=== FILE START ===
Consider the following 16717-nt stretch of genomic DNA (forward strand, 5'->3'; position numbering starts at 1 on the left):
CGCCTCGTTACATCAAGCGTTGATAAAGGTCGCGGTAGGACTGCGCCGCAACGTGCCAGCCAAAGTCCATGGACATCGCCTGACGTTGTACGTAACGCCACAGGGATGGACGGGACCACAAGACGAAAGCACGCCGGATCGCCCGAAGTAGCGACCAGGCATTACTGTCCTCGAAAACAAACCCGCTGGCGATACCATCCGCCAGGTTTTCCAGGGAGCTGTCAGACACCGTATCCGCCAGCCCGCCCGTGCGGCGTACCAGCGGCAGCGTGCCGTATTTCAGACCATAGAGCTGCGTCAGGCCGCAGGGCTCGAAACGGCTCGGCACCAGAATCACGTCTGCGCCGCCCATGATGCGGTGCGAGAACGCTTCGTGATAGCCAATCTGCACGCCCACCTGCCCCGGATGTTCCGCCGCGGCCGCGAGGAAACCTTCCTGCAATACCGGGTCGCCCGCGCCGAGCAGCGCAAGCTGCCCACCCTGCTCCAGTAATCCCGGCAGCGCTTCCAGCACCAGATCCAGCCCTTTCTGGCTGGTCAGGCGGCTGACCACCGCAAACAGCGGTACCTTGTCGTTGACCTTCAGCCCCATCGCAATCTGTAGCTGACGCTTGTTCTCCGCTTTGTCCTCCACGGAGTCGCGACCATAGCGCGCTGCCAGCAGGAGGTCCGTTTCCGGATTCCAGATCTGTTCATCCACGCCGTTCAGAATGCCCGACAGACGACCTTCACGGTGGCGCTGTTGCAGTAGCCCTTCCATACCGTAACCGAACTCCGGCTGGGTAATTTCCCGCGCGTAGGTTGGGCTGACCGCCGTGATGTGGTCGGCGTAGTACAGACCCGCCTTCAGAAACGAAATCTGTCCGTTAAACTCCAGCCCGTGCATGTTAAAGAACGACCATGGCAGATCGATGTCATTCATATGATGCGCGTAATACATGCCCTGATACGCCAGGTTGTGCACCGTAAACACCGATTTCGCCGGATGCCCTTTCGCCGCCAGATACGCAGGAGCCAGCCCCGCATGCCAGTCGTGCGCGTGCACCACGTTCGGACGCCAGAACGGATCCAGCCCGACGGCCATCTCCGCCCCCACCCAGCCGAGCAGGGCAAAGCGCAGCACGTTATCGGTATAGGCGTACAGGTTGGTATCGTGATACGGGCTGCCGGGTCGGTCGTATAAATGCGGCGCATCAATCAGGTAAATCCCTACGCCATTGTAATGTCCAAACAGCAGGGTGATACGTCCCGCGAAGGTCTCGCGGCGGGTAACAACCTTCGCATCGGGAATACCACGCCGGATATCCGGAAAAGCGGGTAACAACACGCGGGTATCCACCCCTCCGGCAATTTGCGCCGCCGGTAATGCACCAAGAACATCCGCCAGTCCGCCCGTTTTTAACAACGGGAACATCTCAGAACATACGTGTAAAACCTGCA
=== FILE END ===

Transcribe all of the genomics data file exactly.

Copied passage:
Consider the following 16717-nt stretch of genomic DNA (forward strand, 5'->3'; position numbering starts at 1 on the left):
CGCCTCGTTACATCAAGCGTTGATAAAGGTCGCGGTAGGACTGCGCCGCAACGTGCCAGCCAAAGTCCATGGACATCGCCTGACGTTGTACGTAACGCCACAGGGATGGACGGGACCACAAGACGAAAGCACGCCGGATCGCCCGAAGTAGCGACCAGGCATTACTGTCCTCGAAAACAAACCCGCTGGCGATACCATCCGCCAGGTTTTCCAGGGAGCTGTCAGACACCGTATCCGCCAGCCCGCCCGTGCGGCGTACCAGCGGCAGCGTGCCGTATTTCAGACCATAGAGCTGCGTCAGGCCGCAGGGCTCGAAACGGCTCGGCACCAGAATCACGTCTGCGCCGCCCATGATGCGGTGCGAGAACGCTTCGTGATAGCCAATCTGCACGCCCACCTGCCCCGGATGTTCCGCCGCGGCCGCGAGGAAACCTTCCTGCAATACCGGGTCGCCCGCGCCGAGCAGCGCAAGCTGCCCACCCTGCTCCAGTAATCCCGGCAGCGCTTCCAGCACCAGATCCAGCCCTTTCTGGCTGGTCAGGCGGCTGACCACCGCAAACAGCGGTACCTTGTCGTTGACCTTCAGCCCCATCGCAATCTGTAGCTGACGCTTGTTCTCCGCTTTGTCCTCCACGGAGTCGCGACCATAGCGCGCTGCCAGCAGGAGGTCCGTTTCCGGATTCCAGATCTGTTCATCCACGCCGTTCAGAATGCCCGACAGACGACCTTCACGGTGGCGCTGTTGCAGTAGCCCTTCCATACCGTAACCGAACTCCGGCTGGGTAATTTCCCGCGCGTAGGTTGGGCTGACCGCCGTGATGTGGTCGGCGTAGTACAGACCCGCCTTCAGAAACGAAATCTGTCCGTTAAACTCCAGCCCGTGCATGTTAAAGAACGACCATGGCAGATCGATGTCATTCATATGATGCGCGTAATACATGCCCTGATACGCCAGGTTGTGCACCGTAAACACCGATTTCGCCGGATGCCCTTTCGCCGCCAGATACGCAGGAGCCAGCCCCGCATGCCAGTCGTGCGCGTGCACCACGTTCGGACGCCAGAACGGATCCAGCCCGACGGCCATCTCCGCCCCCACCCAGCCGAGCAGGGCAAAGCGCAGCACGTTATCGGTATAGGCGTACAGGTTGGTATCGTGATACGGGCTGCCGGGTCGGTCGTATAAATGCGGCGCATCAATCAGGTAAATCCCTACGCCATTGTAATGTCCAAACAGCAGGGTGATACGTCCCGCGAAGGTCTCGCGGCGGGTAACAACCTTCGCATCGGGAATACCACGCCGGATATCCGGAAAAGCGGGTAACAACACGCGGGTATCCACCCCTCCGGCAATTTGCGCCGCCGGTAATGCACCAAGAACATCCGCCAGTCCGCCCGTTTTTAACAACGGGAACATCTCAGAACATACGTGTAAAACCTGCA